General Longstreet so urgent, that I can no longer hesitate. General Drayton's brigade has been a source of delay and embarrassment from the time the army left Richmond. At Manassas it could not be got into the battle. At South Mountain and Sharpsburg it broke to pieces. I do not mean to charge this as the fault of General Drayton; but, in addition, he does not seem able to keep up the organization of his brigade. The colonels of his regiments are absent and he cannot keep his staff together; so it is reported by General Longstreet. He is a gentleman, and in his own person a soldier, but seems to lack the capacity to command. His brigade has been changed from one division to another more than once. At one time he was under General D. R. Jones, from whom I received frequent complaints. Then I placed it under General McLaws, who says it cannot operate as at present organized. General Longstreet says the service of the brigade as it now stands is lost to the army. I am compelled, therefore, to make a change, and wish to do it in the manner least disagreeable to General Drayton, for whom I feel great friendship. The brigade is composed partly of Georgia and partly of South Carolina troops. I propose to assign the regiments to brigades composed of troops from the respective States of each, and give General Drayton leave of absence for thirty days, at the end of which I hope some duty may be found for him in the South or Southwest, which he may be able to perform with advantage to the service.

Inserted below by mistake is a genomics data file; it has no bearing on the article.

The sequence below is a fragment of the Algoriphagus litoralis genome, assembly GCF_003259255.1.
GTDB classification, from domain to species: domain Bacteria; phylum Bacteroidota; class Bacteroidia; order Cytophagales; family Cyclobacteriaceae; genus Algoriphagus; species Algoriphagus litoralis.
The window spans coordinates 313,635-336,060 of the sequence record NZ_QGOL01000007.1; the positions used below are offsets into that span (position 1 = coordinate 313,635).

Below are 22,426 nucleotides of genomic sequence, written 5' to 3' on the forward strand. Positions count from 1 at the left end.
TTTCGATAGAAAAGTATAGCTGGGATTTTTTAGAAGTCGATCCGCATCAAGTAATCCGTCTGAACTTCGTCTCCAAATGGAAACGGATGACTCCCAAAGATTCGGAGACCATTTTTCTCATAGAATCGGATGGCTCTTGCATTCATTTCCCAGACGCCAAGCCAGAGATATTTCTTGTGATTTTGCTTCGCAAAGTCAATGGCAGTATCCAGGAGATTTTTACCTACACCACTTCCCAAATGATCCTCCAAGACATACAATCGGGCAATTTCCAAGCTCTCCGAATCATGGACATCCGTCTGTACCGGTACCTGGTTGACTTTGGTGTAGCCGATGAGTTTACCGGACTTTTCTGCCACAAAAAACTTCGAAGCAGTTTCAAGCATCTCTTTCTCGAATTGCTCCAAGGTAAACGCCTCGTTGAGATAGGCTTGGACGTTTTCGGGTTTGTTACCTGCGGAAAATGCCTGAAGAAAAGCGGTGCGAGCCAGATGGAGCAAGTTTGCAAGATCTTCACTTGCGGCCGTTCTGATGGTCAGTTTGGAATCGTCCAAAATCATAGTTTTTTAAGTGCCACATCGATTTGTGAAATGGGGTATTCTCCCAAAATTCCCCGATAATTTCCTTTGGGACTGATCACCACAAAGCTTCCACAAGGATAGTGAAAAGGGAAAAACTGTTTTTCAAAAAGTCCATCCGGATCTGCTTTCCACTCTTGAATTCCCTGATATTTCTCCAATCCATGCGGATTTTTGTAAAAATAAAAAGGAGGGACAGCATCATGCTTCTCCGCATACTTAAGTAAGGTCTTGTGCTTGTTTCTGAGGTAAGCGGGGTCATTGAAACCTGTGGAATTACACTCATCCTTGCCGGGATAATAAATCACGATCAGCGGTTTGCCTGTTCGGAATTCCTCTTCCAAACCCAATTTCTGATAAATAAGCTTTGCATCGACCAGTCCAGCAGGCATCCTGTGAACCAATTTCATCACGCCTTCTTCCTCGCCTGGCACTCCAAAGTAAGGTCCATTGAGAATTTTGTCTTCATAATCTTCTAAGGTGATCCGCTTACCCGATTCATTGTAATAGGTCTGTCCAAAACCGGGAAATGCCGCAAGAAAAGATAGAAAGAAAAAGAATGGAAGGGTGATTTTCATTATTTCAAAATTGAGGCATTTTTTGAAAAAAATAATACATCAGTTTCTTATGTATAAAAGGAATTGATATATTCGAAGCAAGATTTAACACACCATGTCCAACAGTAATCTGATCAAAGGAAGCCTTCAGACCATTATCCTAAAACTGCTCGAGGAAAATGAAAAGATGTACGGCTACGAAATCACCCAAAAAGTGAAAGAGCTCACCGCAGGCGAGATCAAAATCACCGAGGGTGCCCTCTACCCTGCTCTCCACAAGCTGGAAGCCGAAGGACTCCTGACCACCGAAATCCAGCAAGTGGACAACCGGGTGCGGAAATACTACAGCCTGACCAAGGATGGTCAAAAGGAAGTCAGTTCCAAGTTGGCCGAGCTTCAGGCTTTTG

I have the honor to be, with great respect, your obedient servant,
R. E. LEE,
HEADQUARTERS ARMY OF NORTHERN VIRGINIA, November 25, 1862.
Hon. SECRETARY OF WAR,
SIR: In carrying out the policy of the Government of brigading the troops according to the States from which they some, I have found it necessary to dismember the brigade commanded by Brigadier General Thomas F. Drayton, which is composed of troops from the State of South Carolina and Georgia. I have no other command to which I can assign General Drayton in this army,and have therefore, taken advantage of this opportunity to grant him a short leave of absence, which he has desired, at the end of which I request he may be ordered on duty in the South or Southwest, as he may prefer.
I have the honor to be, most respectfully,&c.,
R. E. LEE,
HEADQUARTERS DEPARTMENT OF NORTHERN VIRGINIA, Near Fredericksburg,
Va., November 25, 1862.
Lieutenant General THOMAS J. JACKSON,
GENERAL: From your letter of the 21st, which, with its inclosure, I received last night,* I infer that your command is in motion up the valley. I wrote to you on the 24d instant, suggesting that you should cross the Blue Ridge, and stated my reasons for believing that, by taking